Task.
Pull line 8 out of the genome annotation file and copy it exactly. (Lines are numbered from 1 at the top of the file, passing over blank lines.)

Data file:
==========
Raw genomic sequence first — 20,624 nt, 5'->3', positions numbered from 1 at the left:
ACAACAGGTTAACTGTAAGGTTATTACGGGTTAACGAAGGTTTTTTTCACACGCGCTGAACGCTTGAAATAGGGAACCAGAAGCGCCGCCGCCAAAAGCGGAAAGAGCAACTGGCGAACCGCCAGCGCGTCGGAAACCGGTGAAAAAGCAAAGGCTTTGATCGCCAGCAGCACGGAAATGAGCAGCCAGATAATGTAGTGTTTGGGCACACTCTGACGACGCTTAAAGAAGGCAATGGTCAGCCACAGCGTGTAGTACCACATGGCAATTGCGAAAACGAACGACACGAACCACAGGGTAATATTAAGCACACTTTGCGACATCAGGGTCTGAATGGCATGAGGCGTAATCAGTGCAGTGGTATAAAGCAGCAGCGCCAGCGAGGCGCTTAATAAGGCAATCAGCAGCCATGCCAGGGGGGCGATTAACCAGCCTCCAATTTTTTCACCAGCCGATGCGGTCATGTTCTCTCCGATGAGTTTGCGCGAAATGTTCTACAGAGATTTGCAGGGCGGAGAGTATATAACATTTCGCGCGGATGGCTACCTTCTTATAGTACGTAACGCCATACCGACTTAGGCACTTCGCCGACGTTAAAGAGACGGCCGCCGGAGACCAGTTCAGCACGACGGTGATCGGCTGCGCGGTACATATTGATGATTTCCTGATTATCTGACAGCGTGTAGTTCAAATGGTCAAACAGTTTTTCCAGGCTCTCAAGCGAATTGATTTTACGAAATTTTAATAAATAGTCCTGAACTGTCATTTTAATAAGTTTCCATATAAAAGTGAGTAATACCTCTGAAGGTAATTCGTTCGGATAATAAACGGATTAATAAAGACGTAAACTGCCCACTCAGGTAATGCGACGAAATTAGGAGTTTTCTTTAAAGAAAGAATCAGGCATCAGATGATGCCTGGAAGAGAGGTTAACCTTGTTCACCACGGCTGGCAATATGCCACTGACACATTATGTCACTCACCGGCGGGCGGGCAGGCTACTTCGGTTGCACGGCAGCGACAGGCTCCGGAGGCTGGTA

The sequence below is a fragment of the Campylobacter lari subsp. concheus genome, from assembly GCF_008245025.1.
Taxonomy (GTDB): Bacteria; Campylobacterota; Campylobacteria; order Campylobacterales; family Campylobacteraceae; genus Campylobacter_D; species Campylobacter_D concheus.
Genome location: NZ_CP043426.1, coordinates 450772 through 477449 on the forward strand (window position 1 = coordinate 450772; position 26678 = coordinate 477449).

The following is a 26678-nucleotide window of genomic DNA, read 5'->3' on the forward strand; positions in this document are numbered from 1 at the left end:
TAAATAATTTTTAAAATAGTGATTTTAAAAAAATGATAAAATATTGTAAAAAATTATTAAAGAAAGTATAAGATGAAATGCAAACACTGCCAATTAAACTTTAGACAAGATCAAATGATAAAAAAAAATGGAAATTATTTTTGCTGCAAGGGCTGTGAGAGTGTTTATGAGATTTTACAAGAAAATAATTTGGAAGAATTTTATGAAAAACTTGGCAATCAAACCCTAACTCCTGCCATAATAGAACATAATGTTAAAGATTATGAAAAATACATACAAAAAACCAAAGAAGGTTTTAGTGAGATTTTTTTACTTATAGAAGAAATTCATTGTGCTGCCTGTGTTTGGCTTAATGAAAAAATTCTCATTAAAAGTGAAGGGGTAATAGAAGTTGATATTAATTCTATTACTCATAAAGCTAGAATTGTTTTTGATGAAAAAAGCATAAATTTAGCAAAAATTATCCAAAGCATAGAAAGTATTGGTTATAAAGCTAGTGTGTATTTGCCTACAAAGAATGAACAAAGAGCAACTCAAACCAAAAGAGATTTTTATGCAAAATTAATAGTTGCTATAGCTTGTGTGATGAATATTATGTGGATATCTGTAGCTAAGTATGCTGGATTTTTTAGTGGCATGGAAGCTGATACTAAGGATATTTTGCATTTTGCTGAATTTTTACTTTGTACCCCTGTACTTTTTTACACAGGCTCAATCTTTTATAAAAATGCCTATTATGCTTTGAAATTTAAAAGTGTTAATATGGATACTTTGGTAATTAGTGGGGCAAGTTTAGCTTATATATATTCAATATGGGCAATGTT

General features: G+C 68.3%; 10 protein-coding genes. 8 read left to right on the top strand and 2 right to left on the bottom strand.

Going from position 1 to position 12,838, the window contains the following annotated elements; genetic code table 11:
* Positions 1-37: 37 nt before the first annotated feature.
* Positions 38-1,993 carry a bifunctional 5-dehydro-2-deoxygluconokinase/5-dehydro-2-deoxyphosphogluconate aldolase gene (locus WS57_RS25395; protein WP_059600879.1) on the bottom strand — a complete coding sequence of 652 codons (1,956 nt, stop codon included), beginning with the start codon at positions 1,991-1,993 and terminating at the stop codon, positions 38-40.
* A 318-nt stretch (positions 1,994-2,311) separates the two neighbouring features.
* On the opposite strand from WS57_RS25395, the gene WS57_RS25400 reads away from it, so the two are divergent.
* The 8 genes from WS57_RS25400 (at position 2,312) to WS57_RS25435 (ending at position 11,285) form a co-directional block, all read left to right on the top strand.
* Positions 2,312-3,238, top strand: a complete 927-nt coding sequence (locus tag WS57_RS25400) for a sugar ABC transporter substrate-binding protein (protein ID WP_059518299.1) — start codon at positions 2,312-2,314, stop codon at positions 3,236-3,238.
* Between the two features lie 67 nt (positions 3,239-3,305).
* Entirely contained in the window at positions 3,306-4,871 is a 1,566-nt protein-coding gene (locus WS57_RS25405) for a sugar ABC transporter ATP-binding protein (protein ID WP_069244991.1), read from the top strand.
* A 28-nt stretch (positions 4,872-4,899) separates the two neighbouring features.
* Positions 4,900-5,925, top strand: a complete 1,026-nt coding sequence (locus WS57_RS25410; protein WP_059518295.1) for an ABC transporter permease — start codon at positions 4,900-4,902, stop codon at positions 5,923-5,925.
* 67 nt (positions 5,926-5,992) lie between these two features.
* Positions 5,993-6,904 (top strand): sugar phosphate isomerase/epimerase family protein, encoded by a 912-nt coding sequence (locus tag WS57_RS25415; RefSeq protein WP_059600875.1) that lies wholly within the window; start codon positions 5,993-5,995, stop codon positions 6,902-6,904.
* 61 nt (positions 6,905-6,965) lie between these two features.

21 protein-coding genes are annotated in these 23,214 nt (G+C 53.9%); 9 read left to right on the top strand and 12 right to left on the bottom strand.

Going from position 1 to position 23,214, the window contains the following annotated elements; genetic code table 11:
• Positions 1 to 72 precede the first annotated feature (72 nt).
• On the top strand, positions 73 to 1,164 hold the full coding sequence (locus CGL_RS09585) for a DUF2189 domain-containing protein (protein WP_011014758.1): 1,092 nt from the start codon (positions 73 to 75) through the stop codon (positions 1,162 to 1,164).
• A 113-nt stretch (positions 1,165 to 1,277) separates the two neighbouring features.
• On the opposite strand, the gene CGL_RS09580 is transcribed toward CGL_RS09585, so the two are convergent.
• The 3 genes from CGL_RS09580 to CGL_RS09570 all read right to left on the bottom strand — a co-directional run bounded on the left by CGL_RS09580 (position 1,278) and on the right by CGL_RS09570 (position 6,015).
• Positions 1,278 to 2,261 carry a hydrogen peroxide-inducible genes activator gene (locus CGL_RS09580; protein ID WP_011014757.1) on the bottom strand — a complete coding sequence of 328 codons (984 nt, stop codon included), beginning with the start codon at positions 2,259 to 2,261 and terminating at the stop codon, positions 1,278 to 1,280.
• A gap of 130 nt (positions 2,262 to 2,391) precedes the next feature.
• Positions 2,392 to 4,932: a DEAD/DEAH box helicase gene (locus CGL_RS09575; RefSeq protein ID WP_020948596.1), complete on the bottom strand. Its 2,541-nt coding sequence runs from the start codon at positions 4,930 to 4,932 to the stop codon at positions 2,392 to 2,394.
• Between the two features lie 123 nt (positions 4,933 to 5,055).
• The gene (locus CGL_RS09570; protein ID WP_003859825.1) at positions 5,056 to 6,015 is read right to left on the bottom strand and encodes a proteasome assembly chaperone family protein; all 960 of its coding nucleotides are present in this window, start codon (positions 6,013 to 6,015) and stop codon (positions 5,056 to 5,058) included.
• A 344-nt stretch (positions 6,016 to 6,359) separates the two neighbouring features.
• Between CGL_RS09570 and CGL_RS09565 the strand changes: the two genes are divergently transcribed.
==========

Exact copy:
General features: G+C 68.3%; 10 protein-coding genes. 8 read left to right on the top strand and 2 right to left on the bottom strand.